Head Over Heels
The songs of the Go-Go’s prove a strange mix with Sir Philip Sidney’s pastoral Elizabethan prose poem but a fine cast pulls it off as a light comic entertainment.
It is not until about halfway through when the music and the plot settle down to tell Sir Philip Sidney’s story with more of a chamber music sound that Head Over Heels becomes a delightful Elizabethan crossdressing romp in the style of Shakespeare’s Twelfth Night or As You Like It but with the songs of The Go-Go’s, a great many of whose lyrics are uncannily in sync with the emotions of this pastoral romance. Directed by Michael Mayer, the fine and tireless cast of seven backed by a singing and dancing ensemble of four men and four women are in tune with both the style and plot of this Elizabethan love story. In addition, the show marks the main stem debut of Peppermint, known to fans from RuPaul’s Drag Race, the first transgender woman to create a principal role in a Broadway show. Head Over Heels may also go down in history as the first pansexual musical including gay, bisexual, heterosexual and transgender characters in all sorts of combinations. The show is not for the very young as there are a great many double entendres and bawdy jokes intended for adults.
The new musical originally conceived and written by Jeff Whitty (bookwriter for Avenue Q) and adapted by James Magruder (librettist for the musical version of Marivaux’ 1732 Triumph of Love) is a streamlined, fairly faithful version of Sidney’s story with some fewer leading characters and much of the droll dialogue in iambic pentameter. King Basilius and Queen Gynecia are holding the annual feast and celebration of the flocks with the once-a-year opportunity to win the hand of the Princess Royal in marriage. However, for the fifth year in a row, Princess Pamela rejects all of the suitors as she has an undeclared yearning for Mopsa, her lady-in-waiting and daughter of Dametas, the King’s viceroy.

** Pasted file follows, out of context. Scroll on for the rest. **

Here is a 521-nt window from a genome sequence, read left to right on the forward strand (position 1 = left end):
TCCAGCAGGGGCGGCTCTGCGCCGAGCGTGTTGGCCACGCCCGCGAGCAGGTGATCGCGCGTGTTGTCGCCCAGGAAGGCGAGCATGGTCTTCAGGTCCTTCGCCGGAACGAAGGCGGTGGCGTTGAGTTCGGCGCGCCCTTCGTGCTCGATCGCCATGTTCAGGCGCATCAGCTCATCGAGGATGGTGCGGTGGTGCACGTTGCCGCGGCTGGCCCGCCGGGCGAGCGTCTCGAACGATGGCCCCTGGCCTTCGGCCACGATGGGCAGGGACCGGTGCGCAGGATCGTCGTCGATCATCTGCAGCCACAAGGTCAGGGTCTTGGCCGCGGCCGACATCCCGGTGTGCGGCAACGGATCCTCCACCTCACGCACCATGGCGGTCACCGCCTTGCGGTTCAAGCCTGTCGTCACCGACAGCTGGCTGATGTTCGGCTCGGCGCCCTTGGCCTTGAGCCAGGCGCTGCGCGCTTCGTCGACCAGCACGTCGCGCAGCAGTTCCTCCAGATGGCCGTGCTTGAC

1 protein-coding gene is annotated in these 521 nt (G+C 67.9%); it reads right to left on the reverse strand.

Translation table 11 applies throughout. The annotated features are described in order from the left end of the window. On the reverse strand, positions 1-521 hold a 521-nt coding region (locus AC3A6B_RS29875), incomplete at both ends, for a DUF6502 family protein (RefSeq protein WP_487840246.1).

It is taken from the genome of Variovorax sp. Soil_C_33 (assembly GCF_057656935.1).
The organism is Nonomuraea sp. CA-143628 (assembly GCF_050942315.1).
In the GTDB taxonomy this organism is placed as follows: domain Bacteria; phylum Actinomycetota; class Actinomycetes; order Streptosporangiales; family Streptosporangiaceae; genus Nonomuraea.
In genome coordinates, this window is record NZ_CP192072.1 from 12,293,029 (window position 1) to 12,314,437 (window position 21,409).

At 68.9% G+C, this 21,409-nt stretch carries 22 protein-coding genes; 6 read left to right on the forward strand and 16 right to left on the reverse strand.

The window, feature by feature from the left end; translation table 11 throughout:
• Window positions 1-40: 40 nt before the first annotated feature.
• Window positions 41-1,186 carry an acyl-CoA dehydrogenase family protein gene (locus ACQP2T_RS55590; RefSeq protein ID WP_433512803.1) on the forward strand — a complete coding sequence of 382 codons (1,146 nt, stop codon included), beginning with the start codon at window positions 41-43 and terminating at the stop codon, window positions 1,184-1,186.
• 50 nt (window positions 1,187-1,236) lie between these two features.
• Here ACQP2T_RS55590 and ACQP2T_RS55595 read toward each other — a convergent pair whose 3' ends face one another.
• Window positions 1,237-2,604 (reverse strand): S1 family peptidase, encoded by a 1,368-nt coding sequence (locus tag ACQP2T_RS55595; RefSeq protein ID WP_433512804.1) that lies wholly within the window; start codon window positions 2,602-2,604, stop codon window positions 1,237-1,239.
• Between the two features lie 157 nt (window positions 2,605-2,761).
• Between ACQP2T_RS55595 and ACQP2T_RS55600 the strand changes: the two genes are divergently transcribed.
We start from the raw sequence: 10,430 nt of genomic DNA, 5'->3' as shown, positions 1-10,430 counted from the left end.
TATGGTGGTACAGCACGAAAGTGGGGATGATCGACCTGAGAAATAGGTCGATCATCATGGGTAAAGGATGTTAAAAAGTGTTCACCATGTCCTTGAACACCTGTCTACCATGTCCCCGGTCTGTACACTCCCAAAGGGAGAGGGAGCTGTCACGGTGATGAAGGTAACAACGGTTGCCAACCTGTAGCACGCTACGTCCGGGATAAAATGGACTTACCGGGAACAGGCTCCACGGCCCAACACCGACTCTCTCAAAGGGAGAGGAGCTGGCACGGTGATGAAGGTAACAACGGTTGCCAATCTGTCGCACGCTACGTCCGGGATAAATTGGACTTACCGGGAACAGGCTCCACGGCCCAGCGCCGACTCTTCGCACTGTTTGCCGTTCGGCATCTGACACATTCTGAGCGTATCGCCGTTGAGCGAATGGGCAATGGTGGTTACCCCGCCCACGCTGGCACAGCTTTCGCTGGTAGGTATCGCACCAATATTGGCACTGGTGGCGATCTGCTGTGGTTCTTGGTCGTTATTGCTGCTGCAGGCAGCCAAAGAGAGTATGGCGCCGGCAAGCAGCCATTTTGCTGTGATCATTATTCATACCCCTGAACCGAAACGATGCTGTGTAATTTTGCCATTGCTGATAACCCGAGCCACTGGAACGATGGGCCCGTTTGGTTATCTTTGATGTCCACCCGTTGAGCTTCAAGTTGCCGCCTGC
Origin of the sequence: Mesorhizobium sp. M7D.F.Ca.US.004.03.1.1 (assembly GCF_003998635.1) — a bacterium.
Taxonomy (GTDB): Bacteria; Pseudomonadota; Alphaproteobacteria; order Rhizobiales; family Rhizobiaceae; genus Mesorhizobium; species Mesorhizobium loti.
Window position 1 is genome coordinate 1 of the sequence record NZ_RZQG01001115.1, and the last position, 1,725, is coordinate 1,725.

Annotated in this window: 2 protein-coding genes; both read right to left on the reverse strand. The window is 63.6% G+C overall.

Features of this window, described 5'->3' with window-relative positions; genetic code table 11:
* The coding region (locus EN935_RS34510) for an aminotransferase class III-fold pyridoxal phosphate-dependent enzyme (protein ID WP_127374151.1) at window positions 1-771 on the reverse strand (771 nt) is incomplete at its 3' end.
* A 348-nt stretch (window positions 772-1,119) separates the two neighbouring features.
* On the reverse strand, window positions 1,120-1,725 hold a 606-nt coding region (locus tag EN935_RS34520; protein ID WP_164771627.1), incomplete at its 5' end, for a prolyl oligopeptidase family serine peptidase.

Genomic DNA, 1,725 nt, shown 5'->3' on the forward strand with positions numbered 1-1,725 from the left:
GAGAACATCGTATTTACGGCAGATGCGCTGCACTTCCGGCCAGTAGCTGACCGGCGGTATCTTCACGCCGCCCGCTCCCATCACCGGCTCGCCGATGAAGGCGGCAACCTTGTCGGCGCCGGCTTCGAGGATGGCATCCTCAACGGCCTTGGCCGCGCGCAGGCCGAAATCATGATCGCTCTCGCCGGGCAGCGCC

Just at this moment, a letter reveals that the god Zeus has appointed a new Oracle at Delphi, Pythio by name, who warns that Arcadia is in peril. King Basilius and Dametas travel to Delphi and meet the “non-binary plural” Pythio who makes four decrees:
“Thy younger daughter brings a liar to bed:
He thou shalt forbid; she he’ll then assume!
Thy elder daughter shall consent to wed;
She’ll consummate her love — but with no groom!
Thou with thy wife adult’ry shall commit.
This fourth and last prophecy is crucial:
You will meet and make way for a better King.”
Basilius decides to lie to his wife and not tell her of the Oracle’s prophecies but take the whole court to Bohemia to avoid the decrees. Of course, they all come true. As the court is leaving for their journey, the shepherd Musidorus, childhood playmate of Pamela’s young sister Philoclea, loving and beloved of her, asks for her hand in marriage, but is rejected by King Basilius as too far beneath their station. Musidorus decides to follow the procession and is intercepted by an emissary of Pythio who advises him to dress in some other garb so as not to be discovered and he turns himself into a beautiful blonde Amazon named Cleophilia. When he saves the king from a lion, “she” is asked to join their procession to Bohemia and the king, the queen and Philoclea (who doesn’t recognize her love) are all smitten with her, though the queen suspects that Cleophilia is other than who she says she is. This will lead to at least two of the prophecies coming true as well as paving the way for a third. All ends happily in the manner of true romances.